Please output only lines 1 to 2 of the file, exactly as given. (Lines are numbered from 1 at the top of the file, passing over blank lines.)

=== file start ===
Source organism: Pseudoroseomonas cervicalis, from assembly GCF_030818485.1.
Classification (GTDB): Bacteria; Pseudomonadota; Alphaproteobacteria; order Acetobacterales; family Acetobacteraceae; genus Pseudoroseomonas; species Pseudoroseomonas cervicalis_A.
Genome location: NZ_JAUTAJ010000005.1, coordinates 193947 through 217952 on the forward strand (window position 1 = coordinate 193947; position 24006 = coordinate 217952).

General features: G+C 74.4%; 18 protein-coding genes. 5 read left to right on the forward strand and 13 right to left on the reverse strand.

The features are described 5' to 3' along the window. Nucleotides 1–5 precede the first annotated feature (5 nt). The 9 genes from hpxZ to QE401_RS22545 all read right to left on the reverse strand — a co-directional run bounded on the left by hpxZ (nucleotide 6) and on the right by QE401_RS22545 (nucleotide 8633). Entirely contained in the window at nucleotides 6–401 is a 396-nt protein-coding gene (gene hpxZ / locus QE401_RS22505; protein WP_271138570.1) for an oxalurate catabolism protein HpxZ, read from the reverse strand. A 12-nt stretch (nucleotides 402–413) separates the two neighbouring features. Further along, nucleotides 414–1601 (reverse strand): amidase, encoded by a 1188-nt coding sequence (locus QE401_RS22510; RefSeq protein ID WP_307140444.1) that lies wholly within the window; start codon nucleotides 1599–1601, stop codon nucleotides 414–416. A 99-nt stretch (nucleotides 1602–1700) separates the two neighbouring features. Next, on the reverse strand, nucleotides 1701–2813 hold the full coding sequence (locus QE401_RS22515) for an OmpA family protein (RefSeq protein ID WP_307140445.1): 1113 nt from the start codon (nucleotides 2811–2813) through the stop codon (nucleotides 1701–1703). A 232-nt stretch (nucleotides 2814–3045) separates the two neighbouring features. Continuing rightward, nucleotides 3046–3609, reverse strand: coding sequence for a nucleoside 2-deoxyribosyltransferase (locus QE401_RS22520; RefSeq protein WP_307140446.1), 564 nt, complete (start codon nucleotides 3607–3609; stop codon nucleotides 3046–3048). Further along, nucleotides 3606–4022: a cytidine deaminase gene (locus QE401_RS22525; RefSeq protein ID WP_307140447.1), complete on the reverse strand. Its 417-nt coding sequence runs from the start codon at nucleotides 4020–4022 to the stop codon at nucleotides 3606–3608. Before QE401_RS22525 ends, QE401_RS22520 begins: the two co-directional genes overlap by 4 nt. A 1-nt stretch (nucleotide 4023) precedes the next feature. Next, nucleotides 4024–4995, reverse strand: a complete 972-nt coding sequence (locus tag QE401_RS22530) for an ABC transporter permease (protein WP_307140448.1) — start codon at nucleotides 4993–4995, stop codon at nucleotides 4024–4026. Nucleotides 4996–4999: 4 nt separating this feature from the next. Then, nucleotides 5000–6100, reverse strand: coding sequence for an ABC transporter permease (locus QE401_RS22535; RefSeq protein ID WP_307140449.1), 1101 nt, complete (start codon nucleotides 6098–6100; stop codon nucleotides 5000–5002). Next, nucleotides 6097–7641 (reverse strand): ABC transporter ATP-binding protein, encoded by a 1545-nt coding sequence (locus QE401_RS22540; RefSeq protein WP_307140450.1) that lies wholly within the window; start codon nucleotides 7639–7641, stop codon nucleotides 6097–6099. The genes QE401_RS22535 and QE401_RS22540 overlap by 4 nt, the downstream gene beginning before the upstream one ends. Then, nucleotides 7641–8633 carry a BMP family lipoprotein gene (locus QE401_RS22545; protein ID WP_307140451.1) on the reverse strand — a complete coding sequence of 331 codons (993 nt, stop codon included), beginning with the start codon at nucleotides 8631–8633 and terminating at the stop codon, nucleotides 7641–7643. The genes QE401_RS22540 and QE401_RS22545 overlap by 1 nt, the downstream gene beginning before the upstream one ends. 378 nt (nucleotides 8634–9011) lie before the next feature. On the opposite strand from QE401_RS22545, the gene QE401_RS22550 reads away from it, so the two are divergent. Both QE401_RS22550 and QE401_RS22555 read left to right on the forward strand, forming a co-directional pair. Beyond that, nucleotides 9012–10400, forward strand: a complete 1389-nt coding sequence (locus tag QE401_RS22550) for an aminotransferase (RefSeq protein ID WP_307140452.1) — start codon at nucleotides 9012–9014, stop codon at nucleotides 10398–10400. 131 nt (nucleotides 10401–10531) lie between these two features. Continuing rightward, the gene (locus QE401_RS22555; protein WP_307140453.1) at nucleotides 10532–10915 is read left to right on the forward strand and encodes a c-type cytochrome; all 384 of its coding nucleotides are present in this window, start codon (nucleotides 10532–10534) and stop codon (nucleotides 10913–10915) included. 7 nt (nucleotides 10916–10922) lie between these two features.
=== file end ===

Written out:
Source organism: Pseudoroseomonas cervicalis, from assembly GCF_030818485.1.
Classification (GTDB): Bacteria; Pseudomonadota; Alphaproteobacteria; order Acetobacterales; family Acetobacteraceae; genus Pseudoroseomonas; species Pseudoroseomonas cervicalis_A.